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Friday, November 27, 2009

Gay Marriage as a Natural Law Question

Advocates of gay marriage have long stated that they do not wish to undermine religious freedom by forcing churches with moral objections to gay marriage to perform ceremonies uniting same-sex couples. In fact, when the Illinois General Assembly introduced civil unions legislation in the spring of 2009, they named the legislation the Religious Freedom and Civil Union Act for this very reason: the legislation explicitly protected religious institutions from being compelled to "solemnize or officiate" civil unions.

In the heat of that legislative session, State Rep. Greg Harris, lead sponsor of this controversial bill, even told me that as strongly as he felt about gay marriage, he felt just as strongly about religious freedom - and that's why he made sure that this opt-out clause for churches was included.

Even a couple of self-described orthodox Catholics once told me that even though they accept the Church's teaching on this, they think it's okay to have gay marriage legislation as long as the Church doesn't have to participate in these marriage ceremonies.

What is going on here?

I think it's the same phenomenon that happens with so-called "pro-choice Catholic" politicians. While saying they accept Church teaching - or, failing that, that the Church at least has a right to believe and teach what she does - they show absolutely no understanding of WHY the Church believes and teaches what she does.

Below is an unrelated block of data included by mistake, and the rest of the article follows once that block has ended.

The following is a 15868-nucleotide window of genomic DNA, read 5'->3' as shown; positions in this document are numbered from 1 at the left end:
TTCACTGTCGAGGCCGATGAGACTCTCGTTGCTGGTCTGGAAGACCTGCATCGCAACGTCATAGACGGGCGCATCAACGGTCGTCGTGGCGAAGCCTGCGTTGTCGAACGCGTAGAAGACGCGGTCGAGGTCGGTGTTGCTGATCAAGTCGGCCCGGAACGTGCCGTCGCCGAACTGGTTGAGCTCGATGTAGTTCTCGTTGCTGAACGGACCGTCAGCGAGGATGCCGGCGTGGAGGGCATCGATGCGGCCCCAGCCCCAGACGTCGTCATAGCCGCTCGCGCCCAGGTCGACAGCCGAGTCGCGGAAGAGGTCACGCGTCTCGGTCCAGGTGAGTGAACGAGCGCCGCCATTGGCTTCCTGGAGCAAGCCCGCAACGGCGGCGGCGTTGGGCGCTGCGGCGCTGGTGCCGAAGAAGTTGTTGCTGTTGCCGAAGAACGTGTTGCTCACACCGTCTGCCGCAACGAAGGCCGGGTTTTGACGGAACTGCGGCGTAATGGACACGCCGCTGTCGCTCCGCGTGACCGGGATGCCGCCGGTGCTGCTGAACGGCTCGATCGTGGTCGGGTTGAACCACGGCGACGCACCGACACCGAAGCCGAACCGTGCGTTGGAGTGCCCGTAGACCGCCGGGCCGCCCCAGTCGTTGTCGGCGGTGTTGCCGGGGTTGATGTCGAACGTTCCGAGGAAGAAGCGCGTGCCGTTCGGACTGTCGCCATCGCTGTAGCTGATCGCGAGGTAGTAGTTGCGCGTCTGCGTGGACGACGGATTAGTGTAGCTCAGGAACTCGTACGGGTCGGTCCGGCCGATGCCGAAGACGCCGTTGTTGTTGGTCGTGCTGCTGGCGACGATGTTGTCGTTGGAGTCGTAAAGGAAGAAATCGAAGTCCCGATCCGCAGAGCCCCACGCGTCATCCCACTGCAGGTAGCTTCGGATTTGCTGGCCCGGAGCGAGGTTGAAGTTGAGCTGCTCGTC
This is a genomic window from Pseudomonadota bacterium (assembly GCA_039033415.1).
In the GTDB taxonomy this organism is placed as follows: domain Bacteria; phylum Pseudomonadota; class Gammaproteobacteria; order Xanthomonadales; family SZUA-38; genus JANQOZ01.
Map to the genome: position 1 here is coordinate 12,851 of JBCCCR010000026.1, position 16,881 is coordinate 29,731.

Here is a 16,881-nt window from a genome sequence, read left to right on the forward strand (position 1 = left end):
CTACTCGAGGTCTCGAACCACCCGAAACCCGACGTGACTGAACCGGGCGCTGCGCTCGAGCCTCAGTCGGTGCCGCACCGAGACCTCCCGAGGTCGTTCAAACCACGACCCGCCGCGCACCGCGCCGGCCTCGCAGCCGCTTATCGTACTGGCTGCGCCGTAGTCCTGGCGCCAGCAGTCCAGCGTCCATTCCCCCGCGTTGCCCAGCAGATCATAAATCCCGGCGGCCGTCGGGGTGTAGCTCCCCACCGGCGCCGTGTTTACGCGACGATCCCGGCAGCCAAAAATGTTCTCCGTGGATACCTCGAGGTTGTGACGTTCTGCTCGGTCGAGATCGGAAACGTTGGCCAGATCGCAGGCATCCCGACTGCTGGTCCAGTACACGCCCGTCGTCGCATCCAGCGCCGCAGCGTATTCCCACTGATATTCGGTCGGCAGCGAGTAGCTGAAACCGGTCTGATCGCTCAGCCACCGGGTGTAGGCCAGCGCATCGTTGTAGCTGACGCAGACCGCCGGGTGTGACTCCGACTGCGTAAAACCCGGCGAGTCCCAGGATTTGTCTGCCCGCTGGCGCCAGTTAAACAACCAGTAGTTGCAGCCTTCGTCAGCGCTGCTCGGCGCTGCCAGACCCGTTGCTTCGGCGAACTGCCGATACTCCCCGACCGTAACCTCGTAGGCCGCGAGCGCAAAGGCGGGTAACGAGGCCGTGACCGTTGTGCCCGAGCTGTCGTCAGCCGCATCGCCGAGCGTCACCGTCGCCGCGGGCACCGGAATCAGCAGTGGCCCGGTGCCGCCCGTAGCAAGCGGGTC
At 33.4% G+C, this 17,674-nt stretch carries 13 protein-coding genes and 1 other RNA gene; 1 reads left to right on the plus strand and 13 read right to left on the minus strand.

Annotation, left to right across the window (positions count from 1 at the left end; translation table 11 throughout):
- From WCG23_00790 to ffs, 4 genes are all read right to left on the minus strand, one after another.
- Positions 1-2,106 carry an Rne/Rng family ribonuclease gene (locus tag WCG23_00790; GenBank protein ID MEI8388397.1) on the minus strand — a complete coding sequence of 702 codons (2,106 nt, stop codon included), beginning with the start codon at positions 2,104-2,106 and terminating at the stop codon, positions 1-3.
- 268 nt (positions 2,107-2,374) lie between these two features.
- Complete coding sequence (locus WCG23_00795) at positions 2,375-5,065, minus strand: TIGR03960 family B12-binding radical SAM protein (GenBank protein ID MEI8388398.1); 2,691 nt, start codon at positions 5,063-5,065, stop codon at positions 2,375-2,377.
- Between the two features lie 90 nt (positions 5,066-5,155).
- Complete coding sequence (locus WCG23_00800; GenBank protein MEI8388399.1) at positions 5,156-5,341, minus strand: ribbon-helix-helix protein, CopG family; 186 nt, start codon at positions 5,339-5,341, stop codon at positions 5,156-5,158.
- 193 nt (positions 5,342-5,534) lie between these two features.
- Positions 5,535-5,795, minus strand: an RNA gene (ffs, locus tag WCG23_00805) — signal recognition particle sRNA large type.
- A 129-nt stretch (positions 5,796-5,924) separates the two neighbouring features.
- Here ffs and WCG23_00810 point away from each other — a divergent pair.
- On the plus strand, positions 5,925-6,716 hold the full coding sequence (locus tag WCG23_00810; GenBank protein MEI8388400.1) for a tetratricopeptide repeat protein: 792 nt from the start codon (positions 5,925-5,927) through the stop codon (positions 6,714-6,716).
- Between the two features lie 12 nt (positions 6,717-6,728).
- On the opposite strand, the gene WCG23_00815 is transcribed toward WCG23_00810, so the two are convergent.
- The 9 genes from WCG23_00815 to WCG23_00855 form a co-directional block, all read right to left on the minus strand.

WHY does the Church teach against gay marriage?


In short, the Church teaches against gay marriage because it is not what human beings were made for. It goes against our nature and ultimately harms those who practice it, in both body and spirit.

Therefore, how could it ever be enough to simply grant that those who disagree with gay marriage shouldn't have to be involved in the ceremonies? What about down the road, when such couples want to adopt children? Should Church-based adoption agencies be compelled to release children to couples whose unions they believe are intrinsically harmful to those couples, any children in their care, and the wider society? What about when it comes time for Church-affiliated institutions to choose the benefit packages that they will offer to their employees? Should they be compelled to grant marriage-like benefits to employees to protect and strengthen unions they recognize as harmful to all involved? Should Church-affiliated grade schools be compelled to hire employees who openly live a gay lifestyle that they recognize as harmful to that person and to society?

No matter where a person stands on the gay marriage question, these are issues that everyone should consider. The Church does not teach against gay marriage for an arbitrary, obscure "religious" reason. This is about much more than a ceremony. Ultimately it is about two competing worldviews. It is about the relationships between people and how they affect those people and the world they live in. As always, the Church's teaching is rooted in natural law which can reveal to everyone, even the non-believer, the self-evident truth about how human beings are supposed to function in the world.

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